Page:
Until last year, I fell into the I’m-too-cool-for-Valentine’s-Day camp. I mocked it as an over-commercialized holiday that drove over-crowded restaurants, over-priced flowers and over-blown gestures all to prove one’s love. I failed to understand that just because these acts did not resonate with me as love, they could be acts of love for others.
My oldest child has now celebrated three Valentine’s Days. For the first, I begrudgingly filled out his Valentine cards to be shared at his preschool. At my oldest’s second Valentine’s Day, my cold heart warmed.
I noticed that he was excited about telling his friends he loved them. I listened to the words in his books. The theme was love – all kinds of love: friendship, family and strangers. I had been missing the Valentine’s message for years. It is a chance to celebrate love. We celebrate wars and remember their victims. It’s only fair to take a day to celebrate love.
This got me curious about the root of Valentine’s Day as it seemed odd to me that someone who was canonized by the Catholic Church was all about the va va voom. A little internet research suggests that St. Valentine and the modern concept of Valentine’s may not be so closely intertwined. There are several theories on the origins of the modern concept of Valentine’s Day.
Love has so many faces, shapes and forms. I struggle to define it, but am quick to think I know what it is not. There are the obvious gestures of love and then there are those gestures that appear in unexpected places.
Yesterday, I watched as Amy Cragg and Shalane Flanagan finished their final miles of the Women’s U.S. Olympic Marathon Trials. It was not the finish that was riveting, it was how they helped each other finish that was riveting. It was selfless. It was love. Fighting for someone else’s dreams while you are fighting for your own. Pulling someone else through as you are pushing yourself through. Marathon running is not a team sport. It is not the NBA Finals, where the team needs their best scorer to push through so they can pull out the win. It is an individual sport where the benefit of helping someone else out is not measured at the finish line. It is only a testament to one’s being as their choices on how to live their life shine through in their actions.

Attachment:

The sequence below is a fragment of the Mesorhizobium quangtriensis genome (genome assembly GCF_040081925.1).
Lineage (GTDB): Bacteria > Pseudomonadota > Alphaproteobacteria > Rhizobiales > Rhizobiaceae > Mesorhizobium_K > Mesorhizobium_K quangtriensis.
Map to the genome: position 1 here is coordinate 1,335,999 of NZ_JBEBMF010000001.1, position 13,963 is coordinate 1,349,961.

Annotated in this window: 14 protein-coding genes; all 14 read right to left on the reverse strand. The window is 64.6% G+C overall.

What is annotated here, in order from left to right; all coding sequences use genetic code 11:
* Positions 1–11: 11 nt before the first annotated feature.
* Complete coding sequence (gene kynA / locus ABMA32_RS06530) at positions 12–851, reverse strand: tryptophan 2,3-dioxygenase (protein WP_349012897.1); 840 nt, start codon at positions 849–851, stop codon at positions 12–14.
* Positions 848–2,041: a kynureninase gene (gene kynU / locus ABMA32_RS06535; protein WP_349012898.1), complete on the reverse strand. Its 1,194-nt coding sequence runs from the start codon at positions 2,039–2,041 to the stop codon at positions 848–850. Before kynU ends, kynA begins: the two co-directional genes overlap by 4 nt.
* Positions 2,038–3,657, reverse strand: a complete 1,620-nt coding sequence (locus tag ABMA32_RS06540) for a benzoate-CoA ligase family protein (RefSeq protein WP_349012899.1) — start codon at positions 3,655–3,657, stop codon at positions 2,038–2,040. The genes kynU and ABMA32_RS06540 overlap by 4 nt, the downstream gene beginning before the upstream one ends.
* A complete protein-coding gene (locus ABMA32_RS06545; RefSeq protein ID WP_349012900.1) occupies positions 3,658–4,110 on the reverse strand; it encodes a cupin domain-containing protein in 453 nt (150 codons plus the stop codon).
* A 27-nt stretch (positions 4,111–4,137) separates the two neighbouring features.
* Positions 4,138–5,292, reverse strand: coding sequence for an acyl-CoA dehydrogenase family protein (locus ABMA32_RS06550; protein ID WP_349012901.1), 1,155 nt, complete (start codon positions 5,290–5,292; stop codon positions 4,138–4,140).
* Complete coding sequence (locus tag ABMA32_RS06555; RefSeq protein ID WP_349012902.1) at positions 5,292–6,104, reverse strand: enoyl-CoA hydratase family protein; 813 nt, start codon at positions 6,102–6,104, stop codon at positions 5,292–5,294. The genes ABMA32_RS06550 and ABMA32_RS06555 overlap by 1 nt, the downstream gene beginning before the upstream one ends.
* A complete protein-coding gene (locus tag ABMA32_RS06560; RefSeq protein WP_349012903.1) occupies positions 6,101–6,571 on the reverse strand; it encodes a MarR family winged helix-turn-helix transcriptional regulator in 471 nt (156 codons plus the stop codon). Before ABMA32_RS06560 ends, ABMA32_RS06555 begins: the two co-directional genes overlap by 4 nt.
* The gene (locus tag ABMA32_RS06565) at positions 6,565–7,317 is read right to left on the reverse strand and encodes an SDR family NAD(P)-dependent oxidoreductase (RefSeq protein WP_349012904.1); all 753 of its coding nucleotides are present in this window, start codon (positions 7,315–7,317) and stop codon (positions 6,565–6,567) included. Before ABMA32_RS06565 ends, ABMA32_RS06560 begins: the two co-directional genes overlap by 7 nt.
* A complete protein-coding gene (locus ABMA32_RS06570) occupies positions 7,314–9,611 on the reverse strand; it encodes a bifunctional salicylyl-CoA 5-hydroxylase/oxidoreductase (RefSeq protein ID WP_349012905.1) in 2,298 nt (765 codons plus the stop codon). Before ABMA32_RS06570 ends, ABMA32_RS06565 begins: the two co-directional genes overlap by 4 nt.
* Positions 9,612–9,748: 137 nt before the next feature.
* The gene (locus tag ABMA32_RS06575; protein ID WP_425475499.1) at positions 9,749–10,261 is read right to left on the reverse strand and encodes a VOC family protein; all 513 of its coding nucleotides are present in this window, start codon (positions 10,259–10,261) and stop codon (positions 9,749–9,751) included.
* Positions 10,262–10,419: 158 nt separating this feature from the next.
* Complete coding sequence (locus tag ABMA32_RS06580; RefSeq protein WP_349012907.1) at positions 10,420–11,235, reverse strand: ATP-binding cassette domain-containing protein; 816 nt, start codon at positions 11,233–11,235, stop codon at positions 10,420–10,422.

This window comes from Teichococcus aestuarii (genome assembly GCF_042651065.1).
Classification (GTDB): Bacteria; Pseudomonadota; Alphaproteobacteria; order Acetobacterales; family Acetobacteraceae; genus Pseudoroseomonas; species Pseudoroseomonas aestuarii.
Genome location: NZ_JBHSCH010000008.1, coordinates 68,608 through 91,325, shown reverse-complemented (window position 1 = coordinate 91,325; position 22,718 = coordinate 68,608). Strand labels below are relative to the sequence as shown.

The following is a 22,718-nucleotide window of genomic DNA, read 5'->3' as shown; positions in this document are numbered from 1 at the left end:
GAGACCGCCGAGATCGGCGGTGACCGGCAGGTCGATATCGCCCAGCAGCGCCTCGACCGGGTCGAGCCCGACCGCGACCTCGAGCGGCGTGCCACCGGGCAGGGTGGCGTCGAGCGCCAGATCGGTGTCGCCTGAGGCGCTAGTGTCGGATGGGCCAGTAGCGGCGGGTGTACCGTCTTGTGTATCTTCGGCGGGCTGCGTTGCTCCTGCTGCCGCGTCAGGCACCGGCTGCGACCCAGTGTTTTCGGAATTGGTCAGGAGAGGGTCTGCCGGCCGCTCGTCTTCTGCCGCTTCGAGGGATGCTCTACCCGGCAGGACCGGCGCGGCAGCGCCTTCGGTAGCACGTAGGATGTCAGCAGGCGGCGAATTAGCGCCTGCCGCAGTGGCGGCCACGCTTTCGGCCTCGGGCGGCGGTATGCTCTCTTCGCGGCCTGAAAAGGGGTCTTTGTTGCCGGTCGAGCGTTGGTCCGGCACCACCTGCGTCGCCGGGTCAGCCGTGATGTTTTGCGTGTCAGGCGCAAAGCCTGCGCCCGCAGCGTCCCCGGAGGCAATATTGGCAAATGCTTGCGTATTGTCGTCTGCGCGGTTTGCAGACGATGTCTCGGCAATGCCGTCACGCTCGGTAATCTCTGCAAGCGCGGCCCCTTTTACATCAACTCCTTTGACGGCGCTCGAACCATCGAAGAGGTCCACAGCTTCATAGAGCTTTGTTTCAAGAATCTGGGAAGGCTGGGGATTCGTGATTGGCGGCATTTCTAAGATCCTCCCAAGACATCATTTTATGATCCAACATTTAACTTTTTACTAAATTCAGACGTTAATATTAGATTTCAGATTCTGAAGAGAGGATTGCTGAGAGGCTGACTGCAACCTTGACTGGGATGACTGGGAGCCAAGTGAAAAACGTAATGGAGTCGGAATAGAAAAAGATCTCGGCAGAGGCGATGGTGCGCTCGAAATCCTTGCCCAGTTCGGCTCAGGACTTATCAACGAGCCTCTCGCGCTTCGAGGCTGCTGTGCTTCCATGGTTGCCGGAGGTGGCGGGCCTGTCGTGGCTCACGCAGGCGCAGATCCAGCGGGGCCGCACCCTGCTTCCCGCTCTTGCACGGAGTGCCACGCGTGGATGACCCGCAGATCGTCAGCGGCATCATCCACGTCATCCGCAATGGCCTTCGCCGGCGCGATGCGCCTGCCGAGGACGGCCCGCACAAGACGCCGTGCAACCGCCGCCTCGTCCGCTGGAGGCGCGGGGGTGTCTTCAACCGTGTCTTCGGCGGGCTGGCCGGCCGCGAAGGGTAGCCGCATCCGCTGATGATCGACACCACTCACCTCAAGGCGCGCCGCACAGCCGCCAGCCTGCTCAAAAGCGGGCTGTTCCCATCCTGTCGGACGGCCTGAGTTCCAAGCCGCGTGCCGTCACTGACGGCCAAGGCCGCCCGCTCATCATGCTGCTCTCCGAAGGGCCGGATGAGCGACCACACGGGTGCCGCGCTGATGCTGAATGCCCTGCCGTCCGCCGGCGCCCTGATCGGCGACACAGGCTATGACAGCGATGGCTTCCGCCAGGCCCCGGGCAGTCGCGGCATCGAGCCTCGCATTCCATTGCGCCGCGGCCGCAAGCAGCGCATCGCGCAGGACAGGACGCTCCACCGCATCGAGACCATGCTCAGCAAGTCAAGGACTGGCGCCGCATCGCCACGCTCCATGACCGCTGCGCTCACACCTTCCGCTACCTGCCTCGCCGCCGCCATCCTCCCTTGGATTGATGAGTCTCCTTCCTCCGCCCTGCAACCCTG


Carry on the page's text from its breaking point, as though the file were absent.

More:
I will not have the momentous occasion of pulling a friend to the end of the Olympic Trials, but I do have little opportunities to be love everyday. Here’s my prayer to myself to remember love in those moments: When the day is beginning, to smile at my husband before we both walk out the door. Be Love. When grabbing coffee, my mind on some work email that just came through, that I look someone in the eye, say hello and ask how their day is going. Be Love. When my mom texts in the middle of the day, to respond. Be Love. When my kids test my patience, to maintain it. Be love. When someone hurts me, to forgive. Be Love. When a stranger asks for help, to oblige. Be Love.
Yes, I try to celebrate love everyday. And I should do these things everyday, but for me, it does not hurt to set aside one day a year as a reminder to celebrate and focus on Being Love.